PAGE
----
The 11–13-week scan: diagnosis and outcome of holoprosencephaly, exomphalos and megacystis

Authors

  • K. O. Kagan,

    1. Harris Birthright Research Centre for Fetal Medicine, King's College Hospital, London, UK
    2. Department of Obstetrics and Gynecology, University of Tuebingen, Tuebingen, Germany
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  • I. Staboulidou,

    1. Harris Birthright Research Centre for Fetal Medicine, King's College Hospital, London, UK
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  • A. Syngelaki,

    1. Harris Birthright Research Centre for Fetal Medicine, King's College Hospital, London, UK
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  • J. Cruz,

    1. Harris Birthright Research Centre for Fetal Medicine, King's College Hospital, London, UK
    2. Department of Fetal Medicine, University College Hospital, London, UK
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  • Prof. K. H. Nicolaides

    Corresponding author
    1. Harris Birthright Research Centre for Fetal Medicine, King's College Hospital, London, UK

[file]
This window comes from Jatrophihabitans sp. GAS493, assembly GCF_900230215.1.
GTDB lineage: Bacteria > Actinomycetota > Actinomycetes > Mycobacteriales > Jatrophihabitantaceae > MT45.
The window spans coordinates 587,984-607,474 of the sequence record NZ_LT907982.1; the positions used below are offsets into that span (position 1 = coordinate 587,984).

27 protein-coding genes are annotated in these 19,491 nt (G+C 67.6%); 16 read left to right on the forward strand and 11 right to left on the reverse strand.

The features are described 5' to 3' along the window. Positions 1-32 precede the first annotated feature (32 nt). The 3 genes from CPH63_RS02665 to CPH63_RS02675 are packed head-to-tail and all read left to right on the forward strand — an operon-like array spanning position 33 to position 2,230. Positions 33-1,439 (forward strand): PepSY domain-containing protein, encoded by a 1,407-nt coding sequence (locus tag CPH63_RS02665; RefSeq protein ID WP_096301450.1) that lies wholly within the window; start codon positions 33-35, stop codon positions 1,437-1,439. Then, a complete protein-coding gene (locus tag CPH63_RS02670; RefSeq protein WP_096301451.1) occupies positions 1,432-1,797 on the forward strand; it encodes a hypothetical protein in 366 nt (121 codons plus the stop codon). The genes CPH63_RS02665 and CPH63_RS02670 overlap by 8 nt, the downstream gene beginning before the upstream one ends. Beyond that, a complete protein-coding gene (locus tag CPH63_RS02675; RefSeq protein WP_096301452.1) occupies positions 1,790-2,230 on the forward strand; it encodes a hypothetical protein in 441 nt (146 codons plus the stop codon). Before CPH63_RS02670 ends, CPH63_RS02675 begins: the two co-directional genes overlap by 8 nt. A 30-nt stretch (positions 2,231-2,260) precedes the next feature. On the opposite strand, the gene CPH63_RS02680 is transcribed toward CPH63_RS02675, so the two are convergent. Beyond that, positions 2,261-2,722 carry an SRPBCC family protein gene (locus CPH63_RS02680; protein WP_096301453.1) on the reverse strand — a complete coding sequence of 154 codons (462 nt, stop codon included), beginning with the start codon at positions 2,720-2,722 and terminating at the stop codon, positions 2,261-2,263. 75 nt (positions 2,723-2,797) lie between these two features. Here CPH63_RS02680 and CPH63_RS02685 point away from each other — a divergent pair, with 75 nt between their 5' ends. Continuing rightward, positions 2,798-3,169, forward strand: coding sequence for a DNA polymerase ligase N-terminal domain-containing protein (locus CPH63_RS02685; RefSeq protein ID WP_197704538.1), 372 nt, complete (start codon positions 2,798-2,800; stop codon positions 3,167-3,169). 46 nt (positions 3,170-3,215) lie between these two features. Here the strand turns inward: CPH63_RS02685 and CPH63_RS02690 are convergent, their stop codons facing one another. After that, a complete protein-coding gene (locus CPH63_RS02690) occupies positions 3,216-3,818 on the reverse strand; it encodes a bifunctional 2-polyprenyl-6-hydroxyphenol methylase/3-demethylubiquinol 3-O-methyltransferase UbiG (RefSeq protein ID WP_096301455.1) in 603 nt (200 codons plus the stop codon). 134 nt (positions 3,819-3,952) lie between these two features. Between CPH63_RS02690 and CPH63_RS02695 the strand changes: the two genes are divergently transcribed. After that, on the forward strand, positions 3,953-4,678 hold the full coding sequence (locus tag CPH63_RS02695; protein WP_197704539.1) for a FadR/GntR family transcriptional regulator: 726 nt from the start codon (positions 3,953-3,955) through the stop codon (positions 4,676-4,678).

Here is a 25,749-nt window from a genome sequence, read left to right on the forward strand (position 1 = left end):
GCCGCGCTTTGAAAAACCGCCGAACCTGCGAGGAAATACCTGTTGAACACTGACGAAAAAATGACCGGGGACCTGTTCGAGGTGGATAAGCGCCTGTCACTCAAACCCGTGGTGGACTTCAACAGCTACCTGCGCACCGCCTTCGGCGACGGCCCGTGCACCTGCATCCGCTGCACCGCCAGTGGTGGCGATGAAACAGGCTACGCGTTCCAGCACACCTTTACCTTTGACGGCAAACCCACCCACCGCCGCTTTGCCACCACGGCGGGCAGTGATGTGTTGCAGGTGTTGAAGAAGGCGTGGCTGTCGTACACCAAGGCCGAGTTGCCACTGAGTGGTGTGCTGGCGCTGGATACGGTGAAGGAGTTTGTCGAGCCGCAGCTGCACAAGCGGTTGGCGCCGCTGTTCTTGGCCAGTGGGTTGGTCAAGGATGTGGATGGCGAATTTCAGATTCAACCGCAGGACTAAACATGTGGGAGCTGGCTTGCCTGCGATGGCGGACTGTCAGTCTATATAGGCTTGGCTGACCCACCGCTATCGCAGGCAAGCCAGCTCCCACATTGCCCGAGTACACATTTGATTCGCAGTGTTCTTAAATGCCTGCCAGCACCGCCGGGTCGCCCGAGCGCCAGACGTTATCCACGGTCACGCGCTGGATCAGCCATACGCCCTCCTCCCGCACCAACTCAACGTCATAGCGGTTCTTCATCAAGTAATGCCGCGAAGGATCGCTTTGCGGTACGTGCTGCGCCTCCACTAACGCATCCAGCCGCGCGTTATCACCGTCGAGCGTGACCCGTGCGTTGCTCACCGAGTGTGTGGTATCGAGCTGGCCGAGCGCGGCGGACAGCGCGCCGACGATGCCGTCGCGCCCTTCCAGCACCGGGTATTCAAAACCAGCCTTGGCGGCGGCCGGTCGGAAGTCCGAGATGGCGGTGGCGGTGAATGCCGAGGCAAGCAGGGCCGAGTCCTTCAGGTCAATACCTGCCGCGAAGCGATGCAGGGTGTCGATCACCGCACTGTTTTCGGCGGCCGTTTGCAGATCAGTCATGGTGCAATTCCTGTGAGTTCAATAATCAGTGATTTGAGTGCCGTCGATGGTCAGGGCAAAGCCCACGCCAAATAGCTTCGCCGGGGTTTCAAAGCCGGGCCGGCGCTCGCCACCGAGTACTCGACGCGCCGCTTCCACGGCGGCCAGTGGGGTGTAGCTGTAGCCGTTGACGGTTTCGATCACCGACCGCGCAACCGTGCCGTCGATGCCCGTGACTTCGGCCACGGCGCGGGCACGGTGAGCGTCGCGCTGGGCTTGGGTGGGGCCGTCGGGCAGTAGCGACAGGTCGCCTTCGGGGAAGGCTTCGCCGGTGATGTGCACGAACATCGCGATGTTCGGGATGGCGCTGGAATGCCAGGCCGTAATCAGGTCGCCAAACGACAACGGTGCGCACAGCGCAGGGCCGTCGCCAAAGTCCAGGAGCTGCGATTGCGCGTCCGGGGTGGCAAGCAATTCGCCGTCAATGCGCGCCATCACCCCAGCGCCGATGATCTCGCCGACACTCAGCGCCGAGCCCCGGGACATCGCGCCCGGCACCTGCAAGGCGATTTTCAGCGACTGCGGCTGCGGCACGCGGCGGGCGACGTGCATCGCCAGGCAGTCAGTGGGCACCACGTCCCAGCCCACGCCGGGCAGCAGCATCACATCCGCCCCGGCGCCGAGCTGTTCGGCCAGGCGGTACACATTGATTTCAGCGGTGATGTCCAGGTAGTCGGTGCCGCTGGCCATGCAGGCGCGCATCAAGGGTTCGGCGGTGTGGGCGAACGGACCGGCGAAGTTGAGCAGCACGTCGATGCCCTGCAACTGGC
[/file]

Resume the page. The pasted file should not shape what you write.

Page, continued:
2. Department of Fetal Medicine, University College Hospital, London, UK
    • Harris Birthright Research Centre for Fetal Medicine, King's College Hospital, Denmark Hill, London SE5 9RS, UK
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Abstract

Objective

To determine the prevalence and outcome of fetuses with holoprosencephaly, exomphalos and megacystis diagnosed at 11–13 weeks of gestation.

Methods

As part of a prospective screening study for trisomy 21 in singleton pregnancies at 11 + 0 to 13 + 6 weeks' gestation, transabdominal ultrasound examination was performed to diagnose holoprosencephaly, exomphalos and megacystis. Fetal karyotype and pregnancy outcome in fetuses with these defects were examined.

Results

Screening was carried out in 57 119 pregnancies. The prevalence of holoprosencephaly, exomphalos and megacystis was 1 : 1298, 1 : 381 and 1 : 1632, respectively. Chromosomal abnormalities, mainly trisomies 18 and 13, were found in 65.9% of fetuses with holoprosencephaly, in 55.3% with exomphalos and in 31.4% with megacystis. There was spontaneous resolution of the defect by 20 weeks in 92.5% of euploid fetuses with exomphalos containing only bowel and in 90% of the euploid fetuses with megacystis and bladder length of ≤ 15 mm.

Conclusions

A high proportion of fetuses with holoprosencephaly, exomphalos and megacystis diagnosed at 11–13 weeks of gestation are aneuploid, but in the majority of cases exomphalos and megacystis represent temporary abnormalities that resolve spontaneously. Copyright © 2010 ISUOG. Published by John Wiley & Sons, Ltd.

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